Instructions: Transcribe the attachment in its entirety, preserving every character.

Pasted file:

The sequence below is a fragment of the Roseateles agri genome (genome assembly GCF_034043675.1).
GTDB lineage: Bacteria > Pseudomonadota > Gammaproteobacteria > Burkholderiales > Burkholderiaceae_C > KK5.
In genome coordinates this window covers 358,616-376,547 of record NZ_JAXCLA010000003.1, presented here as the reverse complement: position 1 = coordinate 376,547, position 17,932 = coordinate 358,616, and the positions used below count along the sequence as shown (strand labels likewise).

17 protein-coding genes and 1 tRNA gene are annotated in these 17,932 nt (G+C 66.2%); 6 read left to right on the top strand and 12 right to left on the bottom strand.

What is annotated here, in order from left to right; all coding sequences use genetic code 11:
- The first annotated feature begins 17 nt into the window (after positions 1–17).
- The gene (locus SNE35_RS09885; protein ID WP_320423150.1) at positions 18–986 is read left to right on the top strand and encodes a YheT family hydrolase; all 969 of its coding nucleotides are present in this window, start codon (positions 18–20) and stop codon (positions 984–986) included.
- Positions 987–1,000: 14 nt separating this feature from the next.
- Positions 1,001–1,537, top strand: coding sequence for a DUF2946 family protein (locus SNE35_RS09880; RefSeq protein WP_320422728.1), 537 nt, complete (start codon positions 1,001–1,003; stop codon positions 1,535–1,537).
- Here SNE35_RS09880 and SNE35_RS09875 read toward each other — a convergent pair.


The sequence below is a fragment of the Roseateles agri genome (genome assembly GCF_034043675.1).
GTDB lineage: Bacteria > Pseudomonadota > Gammaproteobacteria > Burkholderiales > Burkholderiaceae_C > KK5.
In genome coordinates this window covers 358,616-376,547 of record NZ_JAXCLA010000003.1, presented here as the reverse complement: position 1 = coordinate 376,547, position 17,932 = coordinate 358,616, and the positions used below count along the sequence as shown (strand labels likewise).

17 protein-coding genes and 1 tRNA gene are annotated in these 17,932 nt (G+C 66.2%); 6 read left to right on the top strand and 12 right to left on the bottom strand.

What is annotated here, in order from left to right; all coding sequences use genetic code 11:
- The first annotated feature begins 17 nt into the window (after positions 1–17).
- The gene (locus SNE35_RS09885; protein ID WP_320423150.1) at positions 18–986 is read left to right on the top strand and encodes a YheT family hydrolase; all 969 of its coding nucleotides are present in this window, start codon (positions 18–20) and stop codon (positions 984–986) included.
- Positions 987–1,000: 14 nt separating this feature from the next.
- Positions 1,001–1,537, top strand: coding sequence for a DUF2946 family protein (locus SNE35_RS09880; RefSeq protein WP_320422728.1), 537 nt, complete (start codon positions 1,001–1,003; stop codon positions 1,535–1,537).
- Here SNE35_RS09880 and SNE35_RS09875 read toward each other — a convergent pair.